Free Will In John Steinbeck's Of Mice And Men

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Predicting the future is something that has always fascinated human beings. Whether or not those predictions become true or not, many people strive to make the next big prediction. In the book Of Mice and Men the author, John Steinbeck, makes being able to predict events a central theme. Steinbeck often leaves the reader clues that help aid him/her to anticipate what’s to come. This technique keeps the reader enticed while they read to recognize if their prediction was right or wrong. The clever use of Steinbeck’s foreshadowing is what makes Of Mice and Men an American classic. One of the most considerable events in the book is when Lennie kills Curley’s wife. However, an adept reader will have detected this catastrophic event before it was under way. Not soon after the pair arrived on the farm Curley’s wife makes an appearance to them. Lennie blatantly stares at her and George takes notice. He tells her that she is nothing but trouble and Lennie responds with, “I never meant no harm, George. Honest I never.” This line clearly shows that there will be some mishap between the two. More so, early in the story we find out that Lennie…show more content…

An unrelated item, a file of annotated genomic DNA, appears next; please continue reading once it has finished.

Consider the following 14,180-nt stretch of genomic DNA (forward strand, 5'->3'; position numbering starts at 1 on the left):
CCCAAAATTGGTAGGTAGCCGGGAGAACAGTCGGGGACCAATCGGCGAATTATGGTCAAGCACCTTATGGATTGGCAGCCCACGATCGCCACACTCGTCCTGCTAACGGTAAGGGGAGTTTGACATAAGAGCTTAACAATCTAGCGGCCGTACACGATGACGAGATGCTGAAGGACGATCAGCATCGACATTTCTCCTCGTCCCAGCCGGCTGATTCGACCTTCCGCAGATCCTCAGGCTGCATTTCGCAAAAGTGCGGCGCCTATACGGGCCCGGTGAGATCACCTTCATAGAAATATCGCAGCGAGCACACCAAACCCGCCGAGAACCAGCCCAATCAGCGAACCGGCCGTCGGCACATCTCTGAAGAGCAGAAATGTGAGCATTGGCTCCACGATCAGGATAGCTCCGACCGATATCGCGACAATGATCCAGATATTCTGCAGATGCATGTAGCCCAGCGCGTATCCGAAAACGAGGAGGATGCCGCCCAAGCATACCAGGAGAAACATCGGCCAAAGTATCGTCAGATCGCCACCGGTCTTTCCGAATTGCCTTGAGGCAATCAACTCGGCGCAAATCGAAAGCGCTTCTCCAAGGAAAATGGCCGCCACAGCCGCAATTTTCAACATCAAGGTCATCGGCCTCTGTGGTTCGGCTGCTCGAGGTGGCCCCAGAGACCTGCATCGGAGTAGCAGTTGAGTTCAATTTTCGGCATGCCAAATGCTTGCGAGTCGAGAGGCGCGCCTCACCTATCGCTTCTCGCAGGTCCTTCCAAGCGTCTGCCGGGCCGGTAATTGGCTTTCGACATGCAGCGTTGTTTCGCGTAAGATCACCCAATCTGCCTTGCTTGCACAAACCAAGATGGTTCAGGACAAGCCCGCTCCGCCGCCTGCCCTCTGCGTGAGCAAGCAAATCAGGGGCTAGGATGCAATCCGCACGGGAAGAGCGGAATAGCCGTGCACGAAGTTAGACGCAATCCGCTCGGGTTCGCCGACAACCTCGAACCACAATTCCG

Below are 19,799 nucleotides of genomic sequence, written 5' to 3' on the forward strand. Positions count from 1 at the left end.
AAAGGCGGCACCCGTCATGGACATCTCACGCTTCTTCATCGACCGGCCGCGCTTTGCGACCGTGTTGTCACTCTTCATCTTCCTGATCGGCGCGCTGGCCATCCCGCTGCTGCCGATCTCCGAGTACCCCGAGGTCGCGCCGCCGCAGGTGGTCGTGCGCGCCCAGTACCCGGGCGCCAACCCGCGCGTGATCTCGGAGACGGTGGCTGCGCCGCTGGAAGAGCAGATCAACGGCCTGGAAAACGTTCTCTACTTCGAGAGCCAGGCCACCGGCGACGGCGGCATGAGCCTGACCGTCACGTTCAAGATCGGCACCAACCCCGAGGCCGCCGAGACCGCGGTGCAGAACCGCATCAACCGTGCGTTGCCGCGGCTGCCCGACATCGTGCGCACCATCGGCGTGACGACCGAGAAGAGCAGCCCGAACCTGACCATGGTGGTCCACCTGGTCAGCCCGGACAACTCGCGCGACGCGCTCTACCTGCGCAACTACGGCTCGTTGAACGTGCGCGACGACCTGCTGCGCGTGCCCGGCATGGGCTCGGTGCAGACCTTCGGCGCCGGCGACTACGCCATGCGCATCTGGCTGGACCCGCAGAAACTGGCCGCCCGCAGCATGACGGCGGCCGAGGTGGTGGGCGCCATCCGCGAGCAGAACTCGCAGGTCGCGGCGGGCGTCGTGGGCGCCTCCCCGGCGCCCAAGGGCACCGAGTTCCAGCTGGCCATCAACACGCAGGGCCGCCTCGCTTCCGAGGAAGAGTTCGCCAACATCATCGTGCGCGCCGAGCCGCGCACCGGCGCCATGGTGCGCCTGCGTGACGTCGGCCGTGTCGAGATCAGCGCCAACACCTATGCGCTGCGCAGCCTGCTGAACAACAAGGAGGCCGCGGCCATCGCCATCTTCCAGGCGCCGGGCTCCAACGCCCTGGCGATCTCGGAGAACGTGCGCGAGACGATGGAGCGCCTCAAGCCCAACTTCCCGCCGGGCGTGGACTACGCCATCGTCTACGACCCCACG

Lennie constantly wants George to remind him of how they are going to own this land and George usually reluctantly agrees. One thing that Lennie doesn’t understand is that the dream of having the land isn’t very likely. When explaining the details of the land George usually stops himself so that he doesn’t get caught up in the unlikely dream as well. Lennie believes in it so much that he starts to tell Crooks, another farm hand. Even Crooks tells Lennie that the dream is crazy; this is exemplified in the line where he says, “You guys just kiddin’ yourself. You’ll talk about it a hell of a lot but you won’t get no land...” This alone shows that it’s very improbable for George and Lennie to eventually own their own piece of
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